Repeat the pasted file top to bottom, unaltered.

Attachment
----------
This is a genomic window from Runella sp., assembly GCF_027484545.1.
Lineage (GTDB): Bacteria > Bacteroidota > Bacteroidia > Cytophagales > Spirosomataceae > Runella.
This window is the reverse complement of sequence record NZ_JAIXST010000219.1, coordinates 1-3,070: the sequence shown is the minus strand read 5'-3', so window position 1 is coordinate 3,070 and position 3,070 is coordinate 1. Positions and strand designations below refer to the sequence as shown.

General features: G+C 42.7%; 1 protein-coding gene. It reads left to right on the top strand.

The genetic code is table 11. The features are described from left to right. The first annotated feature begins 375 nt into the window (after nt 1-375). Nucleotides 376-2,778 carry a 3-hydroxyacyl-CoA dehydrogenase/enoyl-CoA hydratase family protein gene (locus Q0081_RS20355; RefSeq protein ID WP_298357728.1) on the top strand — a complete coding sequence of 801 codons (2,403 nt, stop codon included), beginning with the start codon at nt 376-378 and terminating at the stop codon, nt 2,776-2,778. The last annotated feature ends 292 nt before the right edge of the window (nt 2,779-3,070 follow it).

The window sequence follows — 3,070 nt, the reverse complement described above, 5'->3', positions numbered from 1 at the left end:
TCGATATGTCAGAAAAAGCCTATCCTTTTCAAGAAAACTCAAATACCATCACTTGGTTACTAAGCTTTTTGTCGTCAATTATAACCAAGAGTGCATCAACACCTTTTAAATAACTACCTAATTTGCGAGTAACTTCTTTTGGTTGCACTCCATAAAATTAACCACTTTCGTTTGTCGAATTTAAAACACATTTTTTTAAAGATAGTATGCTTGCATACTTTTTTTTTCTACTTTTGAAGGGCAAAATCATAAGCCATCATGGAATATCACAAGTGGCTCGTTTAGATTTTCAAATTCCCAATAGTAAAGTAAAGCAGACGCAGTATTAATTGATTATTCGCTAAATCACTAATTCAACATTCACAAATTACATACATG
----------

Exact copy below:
This is a genomic window from Runella sp., assembly GCF_027484545.1.
Lineage (GTDB): Bacteria > Bacteroidota > Bacteroidia > Cytophagales > Spirosomataceae > Runella.
This window is the reverse complement of sequence record NZ_JAIXST010000219.1, coordinates 1-3,070: the sequence shown is the minus strand read 5'-3', so window position 1 is coordinate 3,070 and position 3,070 is coordinate 1. Positions and strand designations below refer to the sequence as shown.

General features: G+C 42.7%; 1 protein-coding gene. It reads left to right on the top strand.

The genetic code is table 11. The features are described from left to right. The first annotated feature begins 375 nt into the window (after nt 1-375). Nucleotides 376-2,778 carry a 3-hydroxyacyl-CoA dehydrogenase/enoyl-CoA hydratase family protein gene (locus Q0081_RS20355; RefSeq protein ID WP_298357728.1) on the top strand — a complete coding sequence of 801 codons (2,403 nt, stop codon included), beginning with the start codon at nt 376-378 and terminating at the stop codon, nt 2,776-2,778. The last annotated feature ends 292 nt before the right edge of the window (nt 2,779-3,070 follow it).

The window sequence follows — 3,070 nt, the reverse complement described above, 5'->3', positions numbered from 1 at the left end:
TCGATATGTCAGAAAAAGCCTATCCTTTTCAAGAAAACTCAAATACCATCACTTGGTTACTAAGCTTTTTGTCGTCAATTATAACCAAGAGTGCATCAACACCTTTTAAATAACTACCTAATTTGCGAGTAACTTCTTTTGGTTGCACTCCATAAAATTAACCACTTTCGTTTGTCGAATTTAAAACACATTTTTTTAAAGATAGTATGCTTGCATACTTTTTTTTTCTACTTTTGAAGGGCAAAATCATAAGCCATCATGGAATATCACAAGTGGCTCGTTTAGATTTTCAAATTCCCAATAGTAAAGTAAAGCAGACGCAGTATTAATTGATTATTCGCTAAATCACTAATTCAACATTCACAAATTACATACATG